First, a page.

Remember the film Grizzly Man, about a man who got eaten by a bear?  The director will be at the Morrison Center next month for a free lecture.  Anyone can attend, and it's free.

Timothy Treadwell was a grizzly bear activist killed in October of 2003 while living among grizzlies in Alaska, and the movie telling his story came out two years later.

Grizzly Man was narrated and directed by Werner Herzog, who has 55 writing credits, 32 acting credits, and 32 credits as a producer over the course of his career, according to IMDB.

Herzog will be at Boise State next month as part of the Honors College Distinguished Lecture Series.  That's Monday, April 9th at the Morrison Center, and Boise State says anyone can attend and no tickets are required.  Just show up, and there will be free parking too.

If you like movies that make you think and have psychological twists, you'll probably be into Herzog's films.  A Rolling Stone article talks about how his movies cover “the weird, the wild and the obsessed” and ask the question, “how far is too far?” The kind of stories that you want to watch and not necessarily be part of.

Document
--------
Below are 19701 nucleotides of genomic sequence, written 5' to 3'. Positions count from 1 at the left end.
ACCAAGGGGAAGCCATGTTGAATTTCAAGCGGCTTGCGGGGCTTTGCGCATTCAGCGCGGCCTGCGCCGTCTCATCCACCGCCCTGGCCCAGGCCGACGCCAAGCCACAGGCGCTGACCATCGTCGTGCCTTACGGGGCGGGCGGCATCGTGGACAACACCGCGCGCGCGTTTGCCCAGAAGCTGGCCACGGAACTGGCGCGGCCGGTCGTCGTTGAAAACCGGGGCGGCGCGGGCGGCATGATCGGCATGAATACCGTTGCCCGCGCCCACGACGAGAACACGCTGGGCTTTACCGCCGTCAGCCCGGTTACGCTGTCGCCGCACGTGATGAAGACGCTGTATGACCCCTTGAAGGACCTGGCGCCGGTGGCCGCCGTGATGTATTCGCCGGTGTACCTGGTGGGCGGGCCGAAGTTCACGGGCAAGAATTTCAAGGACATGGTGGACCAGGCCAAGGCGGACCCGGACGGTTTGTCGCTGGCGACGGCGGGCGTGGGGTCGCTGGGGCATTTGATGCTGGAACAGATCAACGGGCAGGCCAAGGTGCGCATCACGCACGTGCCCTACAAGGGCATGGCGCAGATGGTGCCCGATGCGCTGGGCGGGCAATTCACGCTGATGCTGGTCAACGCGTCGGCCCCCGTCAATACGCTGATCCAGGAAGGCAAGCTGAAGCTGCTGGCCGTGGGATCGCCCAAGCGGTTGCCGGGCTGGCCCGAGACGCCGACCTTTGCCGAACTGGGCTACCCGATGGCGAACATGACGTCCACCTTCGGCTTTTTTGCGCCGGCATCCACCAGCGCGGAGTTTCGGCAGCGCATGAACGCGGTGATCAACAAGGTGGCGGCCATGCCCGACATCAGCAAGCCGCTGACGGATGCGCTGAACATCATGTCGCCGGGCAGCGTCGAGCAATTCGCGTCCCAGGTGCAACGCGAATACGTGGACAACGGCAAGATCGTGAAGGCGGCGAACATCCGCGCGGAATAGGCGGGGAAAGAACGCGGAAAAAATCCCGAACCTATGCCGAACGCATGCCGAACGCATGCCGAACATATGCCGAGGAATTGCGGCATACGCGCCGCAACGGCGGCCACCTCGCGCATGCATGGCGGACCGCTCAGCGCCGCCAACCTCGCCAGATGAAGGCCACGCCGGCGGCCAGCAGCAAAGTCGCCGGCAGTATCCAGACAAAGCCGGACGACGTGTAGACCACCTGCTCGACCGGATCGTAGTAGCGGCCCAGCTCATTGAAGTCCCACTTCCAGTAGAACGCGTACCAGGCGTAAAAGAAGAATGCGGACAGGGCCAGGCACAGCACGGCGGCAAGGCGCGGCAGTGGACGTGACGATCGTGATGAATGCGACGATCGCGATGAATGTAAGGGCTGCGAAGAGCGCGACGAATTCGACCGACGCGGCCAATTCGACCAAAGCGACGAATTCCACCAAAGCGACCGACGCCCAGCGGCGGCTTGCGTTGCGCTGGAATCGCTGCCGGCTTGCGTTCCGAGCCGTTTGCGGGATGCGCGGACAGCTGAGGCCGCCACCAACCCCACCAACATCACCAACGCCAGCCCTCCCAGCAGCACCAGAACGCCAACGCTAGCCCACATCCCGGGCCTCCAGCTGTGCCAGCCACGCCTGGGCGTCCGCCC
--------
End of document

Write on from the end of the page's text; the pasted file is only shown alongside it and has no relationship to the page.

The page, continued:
Take the movie “Heart of Glass” that came out in 1976, about a glassmaker taking his technique for making ruby glass to his grave, with the entire cast under hypnosis. Something we don't see every day.  Boise State cites that movie and several other story lines that don't worry about being to fancy or frilly for Hollywood.  They're just intriguing and a little twisted, and frighteningly real at times, like Grizzly Man.

If you want to see the Herzog lecture, just show up at 7 p.m. Monday, April 9, at the Morrison Center for the Performing Arts.  No ticket required.

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